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Colorado Senate race serves as test for Tea Party, GOP in another attempt to win chamber

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FILE: Jan. 24, 2014: Ken Buck, front-runner in the Colorado GOP primary for the Senate race, in Johnstown, Colo. (AP)

The U.S. Senate race in Colorado this year is drawing national attention to see whether Republicans can avoid mistakes that kept them from taking control of the Senate for the past two elections.

In 2010, Republican prosecutor Ken Buck became a symbol of the Tea Party movement’s power when he defeated the Washington establishment candidate in the GOP primary.

However, he lost the general election to Democratic candidate Michael Bennet, whose campaign pounded Buck for statements that angered some gays and women.

Bennet's surprise victory became a 2012 template for Democrats, including President Obama, who went after their challengers' statements on reproductive health and women's rights.

This time, the GOP needs a net gain of six seats to take control of the Senate. And Buck is back, having survived a bout with cancer and now the front-runner in the Colorado GOP's June primary to challenge Democratic Sen. Mark Udall, a situation that concerns at least one party leader.

"I fail to see how somebody who lost the winnable election in 2010 is the face of the future for this party," state GOP Chairman Dick Wadhams said. "The same issues are going to come back."

At a recent meeting of the Teller Tea Party Patriots, Buck seemed aware of the bigger picture when he answered an audience question about which federal agencies he would close.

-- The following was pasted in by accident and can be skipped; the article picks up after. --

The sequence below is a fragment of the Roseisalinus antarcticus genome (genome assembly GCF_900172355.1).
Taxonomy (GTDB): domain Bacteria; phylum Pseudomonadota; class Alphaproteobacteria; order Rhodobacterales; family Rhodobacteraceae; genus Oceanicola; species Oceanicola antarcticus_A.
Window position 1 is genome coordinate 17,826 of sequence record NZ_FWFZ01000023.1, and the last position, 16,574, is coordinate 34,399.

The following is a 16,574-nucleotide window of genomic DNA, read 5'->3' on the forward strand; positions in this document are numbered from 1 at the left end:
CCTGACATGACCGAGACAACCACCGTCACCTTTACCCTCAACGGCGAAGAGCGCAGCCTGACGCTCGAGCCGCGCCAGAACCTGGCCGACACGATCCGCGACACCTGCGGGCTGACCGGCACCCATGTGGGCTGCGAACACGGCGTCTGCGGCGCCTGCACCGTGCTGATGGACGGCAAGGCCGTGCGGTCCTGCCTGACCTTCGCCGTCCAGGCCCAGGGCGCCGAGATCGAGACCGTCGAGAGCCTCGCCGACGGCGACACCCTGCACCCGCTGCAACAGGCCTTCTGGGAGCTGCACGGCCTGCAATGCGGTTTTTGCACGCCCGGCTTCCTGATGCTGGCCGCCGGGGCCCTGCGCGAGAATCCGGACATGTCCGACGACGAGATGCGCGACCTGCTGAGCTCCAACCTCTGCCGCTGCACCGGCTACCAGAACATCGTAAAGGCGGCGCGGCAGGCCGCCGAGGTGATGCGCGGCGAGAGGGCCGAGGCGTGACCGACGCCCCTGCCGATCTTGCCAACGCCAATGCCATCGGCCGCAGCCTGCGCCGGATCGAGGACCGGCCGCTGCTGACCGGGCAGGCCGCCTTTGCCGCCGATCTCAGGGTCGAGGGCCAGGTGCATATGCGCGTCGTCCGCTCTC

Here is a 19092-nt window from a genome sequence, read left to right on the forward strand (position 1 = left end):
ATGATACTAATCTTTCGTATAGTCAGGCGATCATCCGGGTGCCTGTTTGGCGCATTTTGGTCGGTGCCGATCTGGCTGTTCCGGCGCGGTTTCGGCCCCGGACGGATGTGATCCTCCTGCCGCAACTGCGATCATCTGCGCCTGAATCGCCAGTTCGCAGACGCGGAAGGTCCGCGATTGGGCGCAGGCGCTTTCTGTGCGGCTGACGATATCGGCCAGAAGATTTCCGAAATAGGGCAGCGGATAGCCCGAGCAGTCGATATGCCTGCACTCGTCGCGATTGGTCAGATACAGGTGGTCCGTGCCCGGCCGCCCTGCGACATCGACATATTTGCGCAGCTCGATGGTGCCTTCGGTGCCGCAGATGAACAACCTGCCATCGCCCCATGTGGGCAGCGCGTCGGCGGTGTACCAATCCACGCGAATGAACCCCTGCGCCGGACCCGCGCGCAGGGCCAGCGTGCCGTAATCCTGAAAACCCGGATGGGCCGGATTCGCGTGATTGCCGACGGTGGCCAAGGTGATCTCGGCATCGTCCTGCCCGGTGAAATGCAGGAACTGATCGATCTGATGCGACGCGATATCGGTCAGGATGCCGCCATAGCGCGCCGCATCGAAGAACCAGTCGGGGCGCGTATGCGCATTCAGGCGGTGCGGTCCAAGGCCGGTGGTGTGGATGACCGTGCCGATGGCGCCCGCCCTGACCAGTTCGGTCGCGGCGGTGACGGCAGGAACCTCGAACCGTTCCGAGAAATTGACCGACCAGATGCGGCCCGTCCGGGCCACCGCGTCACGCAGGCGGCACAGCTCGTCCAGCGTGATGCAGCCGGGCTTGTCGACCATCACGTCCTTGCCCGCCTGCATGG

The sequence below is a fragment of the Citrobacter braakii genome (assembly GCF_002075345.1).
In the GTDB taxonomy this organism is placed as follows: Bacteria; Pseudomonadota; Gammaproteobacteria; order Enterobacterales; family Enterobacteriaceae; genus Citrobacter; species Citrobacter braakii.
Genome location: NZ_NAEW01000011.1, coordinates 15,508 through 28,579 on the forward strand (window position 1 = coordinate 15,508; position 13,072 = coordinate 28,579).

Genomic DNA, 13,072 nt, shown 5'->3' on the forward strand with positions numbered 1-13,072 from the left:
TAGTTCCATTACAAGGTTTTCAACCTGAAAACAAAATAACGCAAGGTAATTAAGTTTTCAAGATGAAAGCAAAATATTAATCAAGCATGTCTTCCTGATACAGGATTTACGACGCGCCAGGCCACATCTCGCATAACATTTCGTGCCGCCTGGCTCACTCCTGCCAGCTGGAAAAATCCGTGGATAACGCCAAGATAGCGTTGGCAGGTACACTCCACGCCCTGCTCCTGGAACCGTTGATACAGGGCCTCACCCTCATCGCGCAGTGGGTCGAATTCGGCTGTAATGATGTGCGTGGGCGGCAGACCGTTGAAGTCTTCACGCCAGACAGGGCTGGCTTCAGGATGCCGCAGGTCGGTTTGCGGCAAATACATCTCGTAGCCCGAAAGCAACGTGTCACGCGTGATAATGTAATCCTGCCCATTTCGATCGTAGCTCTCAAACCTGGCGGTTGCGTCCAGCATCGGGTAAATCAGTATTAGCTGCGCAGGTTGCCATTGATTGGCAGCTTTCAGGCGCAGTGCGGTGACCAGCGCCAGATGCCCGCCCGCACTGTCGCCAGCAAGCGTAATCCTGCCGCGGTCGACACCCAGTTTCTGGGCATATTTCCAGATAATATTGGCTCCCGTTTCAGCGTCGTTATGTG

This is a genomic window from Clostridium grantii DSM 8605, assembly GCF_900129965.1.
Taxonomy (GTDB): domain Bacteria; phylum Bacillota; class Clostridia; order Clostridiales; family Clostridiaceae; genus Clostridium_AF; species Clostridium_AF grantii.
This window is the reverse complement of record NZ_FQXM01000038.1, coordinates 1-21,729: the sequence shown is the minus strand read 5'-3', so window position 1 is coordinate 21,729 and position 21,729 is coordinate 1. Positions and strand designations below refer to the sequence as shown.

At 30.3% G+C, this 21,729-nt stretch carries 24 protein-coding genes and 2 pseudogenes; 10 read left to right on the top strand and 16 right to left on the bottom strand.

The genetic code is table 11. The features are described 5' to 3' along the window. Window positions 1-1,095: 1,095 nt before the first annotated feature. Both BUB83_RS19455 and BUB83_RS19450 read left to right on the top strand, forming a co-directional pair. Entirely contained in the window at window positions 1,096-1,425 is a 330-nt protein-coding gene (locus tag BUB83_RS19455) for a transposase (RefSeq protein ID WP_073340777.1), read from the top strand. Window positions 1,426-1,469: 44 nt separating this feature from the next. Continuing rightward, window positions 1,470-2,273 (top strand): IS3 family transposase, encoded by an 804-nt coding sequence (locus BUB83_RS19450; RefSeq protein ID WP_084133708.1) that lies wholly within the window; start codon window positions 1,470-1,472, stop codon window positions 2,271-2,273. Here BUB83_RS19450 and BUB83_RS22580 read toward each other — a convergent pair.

"We have to talk responsibly," Buck told the crowd inside a Denny's. "The minute a Republican candidate says we need to do away with the Department of Education, the Democrats are running commercials saying Republicans don't like school lunches.”

The shadow of 2010 hangs over Buck and the state party.

For much of the country, that was a banner year for Republicans. They rolled up more House seats than in any election in seven decades, netted six governorships and won at least 675 state legislative seats.

But Colorado was a different story. Buck lost what analysts considered a winnable Senate seat.

Other races across the country that year resulted in similar outcomes.

In Delaware, Tea Party-backed candidate Christine O’Donnell upset establishment candidate Rep. Mike Castle in the GOP primary for an open U.S. Senate seat. However, campaign missteps and a revelations about O’Donnell’s personal finances largely resulted in her losing the general election race for the seat, vacated by then-Democratic Sen. Joe Biden and projected to be taken by Castle.

In Alaska, Republicans nearly lost the Senate seat held by incumbent Sen. Lisa Murkowski. Tea Party-backed candidate Joe Miller won the party primary, only to lose to Murkowski as a write-in candidate in the general election.

This year, the most high-profile challenge to a GOP establishment candidate appear to be Tea Party-backed Matt Bevin’s primary run against incumbent and Senate Minority Leader Mitch McConnell.

However, the most recent polls show McConnell with a sizable lead.

Buck and his backers argue he won't have to go through such a bruising primary, knows what Democrats will throw at him and is ready to shift the debate back to economic issues that they believe help the GOP.

"People will get to know me this time and they will understand that material in perspective," Buck said in an interview.

The Associated Press contributed to this report.